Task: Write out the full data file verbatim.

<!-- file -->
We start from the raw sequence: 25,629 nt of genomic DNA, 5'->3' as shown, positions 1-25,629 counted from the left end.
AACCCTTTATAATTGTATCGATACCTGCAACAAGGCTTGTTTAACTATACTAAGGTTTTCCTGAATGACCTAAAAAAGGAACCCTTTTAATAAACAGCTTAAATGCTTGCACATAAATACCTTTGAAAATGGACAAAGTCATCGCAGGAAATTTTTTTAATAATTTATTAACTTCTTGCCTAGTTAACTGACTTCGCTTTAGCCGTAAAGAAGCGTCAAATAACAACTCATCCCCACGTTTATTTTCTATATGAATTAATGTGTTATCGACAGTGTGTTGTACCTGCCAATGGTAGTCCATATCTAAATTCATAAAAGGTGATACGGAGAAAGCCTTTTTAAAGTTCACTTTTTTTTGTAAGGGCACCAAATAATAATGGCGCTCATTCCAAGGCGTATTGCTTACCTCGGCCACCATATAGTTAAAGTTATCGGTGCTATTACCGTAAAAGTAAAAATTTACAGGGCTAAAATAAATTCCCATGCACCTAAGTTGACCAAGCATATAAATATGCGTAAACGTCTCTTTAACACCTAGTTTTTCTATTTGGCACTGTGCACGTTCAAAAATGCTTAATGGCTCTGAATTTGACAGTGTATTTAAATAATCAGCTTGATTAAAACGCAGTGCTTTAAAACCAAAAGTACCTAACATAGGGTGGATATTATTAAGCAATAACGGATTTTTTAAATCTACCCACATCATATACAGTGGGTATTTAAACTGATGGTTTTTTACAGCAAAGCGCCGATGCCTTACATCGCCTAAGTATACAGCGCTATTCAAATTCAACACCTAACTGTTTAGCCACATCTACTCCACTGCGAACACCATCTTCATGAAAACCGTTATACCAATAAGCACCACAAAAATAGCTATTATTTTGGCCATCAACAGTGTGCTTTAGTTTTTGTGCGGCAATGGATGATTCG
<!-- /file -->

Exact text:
We start from the raw sequence: 25,629 nt of genomic DNA, 5'->3' as shown, positions 1-25,629 counted from the left end.
AACCCTTTATAATTGTATCGATACCTGCAACAAGGCTTGTTTAACTATACTAAGGTTTTCCTGAATGACCTAAAAAAGGAACCCTTTTAATAAACAGCTTAAATGCTTGCACATAAATACCTTTGAAAATGGACAAAGTCATCGCAGGAAATTTTTTTAATAATTTATTAACTTCTTGCCTAGTTAACTGACTTCGCTTTAGCCGTAAAGAAGCGTCAAATAACAACTCATCCCCACGTTTATTTTCTATATGAATTAATGTGTTATCGACAGTGTGTTGTACCTGCCAATGGTAGTCCATATCTAAATTCATAAAAGGTGATACGGAGAAAGCCTTTTTAAAGTTCACTTTTTTTTGTAAGGGCACCAAATAATAATGGCGCTCATTCCAAGGCGTATTGCTTACCTCGGCCACCATATAGTTAAAGTTATCGGTGCTATTACCGTAAAAGTAAAAATTTACAGGGCTAAAATAAATTCCCATGCACCTAAGTTGACCAAGCATATAAATATGCGTAAACGTCTCTTTAACACCTAGTTTTTCTATTTGGCACTGTGCACGTTCAAAAATGCTTAATGGCTCTGAATTTGACAGTGTATTTAAATAATCAGCTTGATTAAAACGCAGTGCTTTAAAACCAAAAGTACCTAACATAGGGTGGATATTATTAAGCAATAACGGATTTTTTAAATCTACCCACATCATATACAGTGGGTATTTAAACTGATGGTTTTTTACAGCAAAGCGCCGATGCCTTACATCGCCTAAGTATACAGCGCTATTCAAATTCAACACCTAACTGTTTAGCCACATCTACTCCACTGCGAACACCATCTTCATGAAAACCGTTATACCAATAAGCACCACAAAAATAGCTATTATTTTGGCCATCAACAGTGTGCTTTAGTTTTTGTGCGGCAATGGATGATTCG